Construction Law

What Is the Difference Between Litigation and Mediation? featured image

What Is the Difference Between Litigation and Mediation?

Despite doing your best work, you may still encounter property owners who are displeased. When a dispute happens, it’s important to understand the difference between litigation and mediation and how to best defend your business. 

If you are involved in a construction dispute, a Miami construction dispute lawyer from Cotney Attorneys & Consultants can discuss your rights and the best course of action for your case. They will walk you through each step of the legal process and help you understand the difference between arbitration, litigation, and mediation. 

What Is Mediation?

Litigation, by definition, is the act of settling a dispute in a court of law. This can be extremely costly and can result in a very lengthy process requiring depositions, evidence, and witness testimony. Often, litigation is not a preferred method to settle disputes because of how lengthy and costly the process may become. 

Mediation, on the other hand, is a form of alternative dispute resolution (ADR) that can be used to settle disputes outside a court of law. Mediation is a process focused on helping both parties meet in the middle. Unlike litigation, which results in a clear winner and loser, mediation can potentially satisfy both parties, which is fundamental to maintaining professional relationships. When one party isn’t suing the other, it tends to keep the relationship between the two parties healthy. Further, mediation is often preferred because it’s less expensive. 

Related: 4 Options to Try Before Pursuing Construction Litigation

Is Mediation a Means to Avoid Litigation?

Mediation isn’t a be-all and end-all solution. As Theodore Roosevelt once infamously stated: “Speak softly and carry a big stick.” Even if mediation fails, you can always resort to your litigation (your big stick) for a more binding decision. 

Mediation may also be part of the beginning of the litigation process. A court may order mediation prior to filing a lawsuit, which gives both parties the ability to compromise.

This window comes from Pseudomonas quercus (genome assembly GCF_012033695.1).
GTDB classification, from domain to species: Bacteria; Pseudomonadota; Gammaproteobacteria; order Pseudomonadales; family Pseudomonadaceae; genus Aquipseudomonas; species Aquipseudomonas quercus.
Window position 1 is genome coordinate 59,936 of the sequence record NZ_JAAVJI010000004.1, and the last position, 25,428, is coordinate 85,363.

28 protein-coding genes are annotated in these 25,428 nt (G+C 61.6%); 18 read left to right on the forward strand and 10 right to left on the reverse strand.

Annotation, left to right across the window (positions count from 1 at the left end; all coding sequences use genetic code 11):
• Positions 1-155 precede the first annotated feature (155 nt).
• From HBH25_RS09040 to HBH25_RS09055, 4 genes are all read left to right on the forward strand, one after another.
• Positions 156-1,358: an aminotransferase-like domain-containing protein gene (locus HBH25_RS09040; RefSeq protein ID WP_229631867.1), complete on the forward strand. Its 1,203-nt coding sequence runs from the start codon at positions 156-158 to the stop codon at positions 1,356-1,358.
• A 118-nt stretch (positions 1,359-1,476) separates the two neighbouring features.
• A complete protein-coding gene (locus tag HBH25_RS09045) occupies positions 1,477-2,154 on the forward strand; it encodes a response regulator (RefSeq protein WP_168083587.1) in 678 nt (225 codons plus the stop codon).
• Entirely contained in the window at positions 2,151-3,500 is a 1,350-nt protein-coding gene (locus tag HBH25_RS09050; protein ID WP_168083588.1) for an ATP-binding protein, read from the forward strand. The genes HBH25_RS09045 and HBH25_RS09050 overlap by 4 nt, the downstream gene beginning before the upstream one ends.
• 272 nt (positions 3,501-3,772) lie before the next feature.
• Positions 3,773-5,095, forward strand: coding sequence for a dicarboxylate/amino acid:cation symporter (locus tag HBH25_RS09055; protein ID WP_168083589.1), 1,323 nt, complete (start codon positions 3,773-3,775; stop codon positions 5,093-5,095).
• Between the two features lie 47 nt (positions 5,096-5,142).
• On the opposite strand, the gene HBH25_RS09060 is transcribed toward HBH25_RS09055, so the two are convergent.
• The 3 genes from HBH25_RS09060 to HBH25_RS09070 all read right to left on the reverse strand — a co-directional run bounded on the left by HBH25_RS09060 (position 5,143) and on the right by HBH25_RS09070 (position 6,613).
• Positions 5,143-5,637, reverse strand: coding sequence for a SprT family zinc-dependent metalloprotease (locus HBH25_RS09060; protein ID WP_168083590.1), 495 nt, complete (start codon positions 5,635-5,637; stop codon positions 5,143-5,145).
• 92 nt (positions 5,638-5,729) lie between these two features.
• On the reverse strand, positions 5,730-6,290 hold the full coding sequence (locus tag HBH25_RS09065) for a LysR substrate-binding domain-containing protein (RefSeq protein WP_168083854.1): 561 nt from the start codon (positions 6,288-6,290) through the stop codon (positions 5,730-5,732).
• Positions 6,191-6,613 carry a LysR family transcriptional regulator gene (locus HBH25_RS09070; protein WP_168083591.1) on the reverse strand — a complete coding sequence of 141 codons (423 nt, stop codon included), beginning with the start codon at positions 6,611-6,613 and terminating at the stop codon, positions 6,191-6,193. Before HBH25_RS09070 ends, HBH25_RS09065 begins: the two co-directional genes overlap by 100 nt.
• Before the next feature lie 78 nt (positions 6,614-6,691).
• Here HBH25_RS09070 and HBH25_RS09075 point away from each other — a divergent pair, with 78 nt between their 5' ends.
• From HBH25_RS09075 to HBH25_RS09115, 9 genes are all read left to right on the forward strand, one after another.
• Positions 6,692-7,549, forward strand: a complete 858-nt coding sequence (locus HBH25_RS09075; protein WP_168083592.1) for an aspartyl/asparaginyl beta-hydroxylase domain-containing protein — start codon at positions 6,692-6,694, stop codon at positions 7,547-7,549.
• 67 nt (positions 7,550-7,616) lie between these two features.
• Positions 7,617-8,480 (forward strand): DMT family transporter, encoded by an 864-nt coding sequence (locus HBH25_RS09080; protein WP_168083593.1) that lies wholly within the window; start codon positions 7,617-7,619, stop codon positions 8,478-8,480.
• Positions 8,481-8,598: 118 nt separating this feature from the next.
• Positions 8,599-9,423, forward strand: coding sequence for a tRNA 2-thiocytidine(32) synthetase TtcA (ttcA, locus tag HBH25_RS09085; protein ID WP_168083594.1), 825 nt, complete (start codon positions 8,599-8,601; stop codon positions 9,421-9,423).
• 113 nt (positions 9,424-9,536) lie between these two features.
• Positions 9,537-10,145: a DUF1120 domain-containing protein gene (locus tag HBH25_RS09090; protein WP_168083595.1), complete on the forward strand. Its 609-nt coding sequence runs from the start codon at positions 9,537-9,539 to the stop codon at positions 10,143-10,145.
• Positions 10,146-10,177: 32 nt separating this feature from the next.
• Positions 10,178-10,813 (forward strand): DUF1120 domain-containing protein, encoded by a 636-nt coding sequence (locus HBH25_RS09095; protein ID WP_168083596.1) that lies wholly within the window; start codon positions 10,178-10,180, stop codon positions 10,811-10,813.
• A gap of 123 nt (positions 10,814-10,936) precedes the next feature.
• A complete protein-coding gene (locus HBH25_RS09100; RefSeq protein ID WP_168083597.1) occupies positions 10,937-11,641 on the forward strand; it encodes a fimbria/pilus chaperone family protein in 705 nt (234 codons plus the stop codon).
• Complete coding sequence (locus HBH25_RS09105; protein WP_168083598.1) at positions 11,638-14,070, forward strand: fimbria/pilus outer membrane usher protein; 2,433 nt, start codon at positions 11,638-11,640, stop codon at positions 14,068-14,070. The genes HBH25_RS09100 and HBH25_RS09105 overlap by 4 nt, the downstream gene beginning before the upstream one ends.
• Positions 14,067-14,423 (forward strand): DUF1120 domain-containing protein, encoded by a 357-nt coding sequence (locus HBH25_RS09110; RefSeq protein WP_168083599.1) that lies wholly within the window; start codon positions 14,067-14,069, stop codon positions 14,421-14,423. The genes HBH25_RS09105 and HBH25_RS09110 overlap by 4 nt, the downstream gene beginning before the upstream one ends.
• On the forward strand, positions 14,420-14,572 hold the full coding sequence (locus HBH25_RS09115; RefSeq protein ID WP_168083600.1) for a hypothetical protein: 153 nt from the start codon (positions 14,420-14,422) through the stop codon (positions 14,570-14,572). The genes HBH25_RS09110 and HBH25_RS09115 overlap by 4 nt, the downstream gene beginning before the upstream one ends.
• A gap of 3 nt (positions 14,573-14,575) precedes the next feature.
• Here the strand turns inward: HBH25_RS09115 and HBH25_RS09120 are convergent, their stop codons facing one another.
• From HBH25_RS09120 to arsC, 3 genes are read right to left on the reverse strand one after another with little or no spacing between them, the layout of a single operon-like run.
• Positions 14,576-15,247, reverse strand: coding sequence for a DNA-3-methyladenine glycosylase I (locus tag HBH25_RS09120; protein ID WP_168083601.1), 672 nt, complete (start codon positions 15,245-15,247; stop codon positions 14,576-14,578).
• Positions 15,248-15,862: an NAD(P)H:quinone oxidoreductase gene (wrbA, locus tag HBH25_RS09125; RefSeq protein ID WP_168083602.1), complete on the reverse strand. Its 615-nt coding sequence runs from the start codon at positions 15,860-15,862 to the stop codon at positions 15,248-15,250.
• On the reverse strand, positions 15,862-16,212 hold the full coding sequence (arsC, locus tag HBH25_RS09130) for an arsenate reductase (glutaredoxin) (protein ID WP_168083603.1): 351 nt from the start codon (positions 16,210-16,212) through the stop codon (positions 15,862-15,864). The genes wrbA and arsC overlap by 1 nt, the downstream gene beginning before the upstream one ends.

Related: Effective Construction Mediation

Why Proceed with Mediation Over Litigation?

The Ninth Annual Arcadis Global Construction Disputes report revealed some interesting findings, including that the average dispute in North America was valued at $16.3 million (US) and lasted a little over 15 months. 

The above-cited report had one more unique finding: construction companies are reaping success by employing ADR methods like mediation. This is because mediation is more time- and cost-effective than litigation. We only have to look at previous years to see how effective these resolution techniques are. The value of construction disputes has been steadily declining since 2014 when disputes were valued at $34.3 million.

Mediation may be stipulated as part of a contract, which is another reason to proceed with mediation over litigation. If you find yourself facing mediation, a Miami construction mediation attorney will help ensure that a compromise is made that keeps both parties satisfied. 

If you have issues with a construction dispute, Cotney Attorneys & Consultant's experienced attorneys will provide sound legal advice to construction professionals at every level and can assist your firm with any construction need. Not only do we advise our clients on legal matters, but we also provide a myriad of other valuable services for construction businesses, including contract review, employment law advice, and litigation and arbitration services. We also advocate for clients involved in licensing complaints, permitting issues, stop-work orders, business immigration, and more. 

If you would like to speak with one of our Miami construction dispute lawyers, contact us today.

Disclaimer: The information contained in this article is for general educational information only. This information does not constitute legal advice, is not intended to constitute legal advice, nor should it be relied upon as legal advice for your specific factual pattern or situation.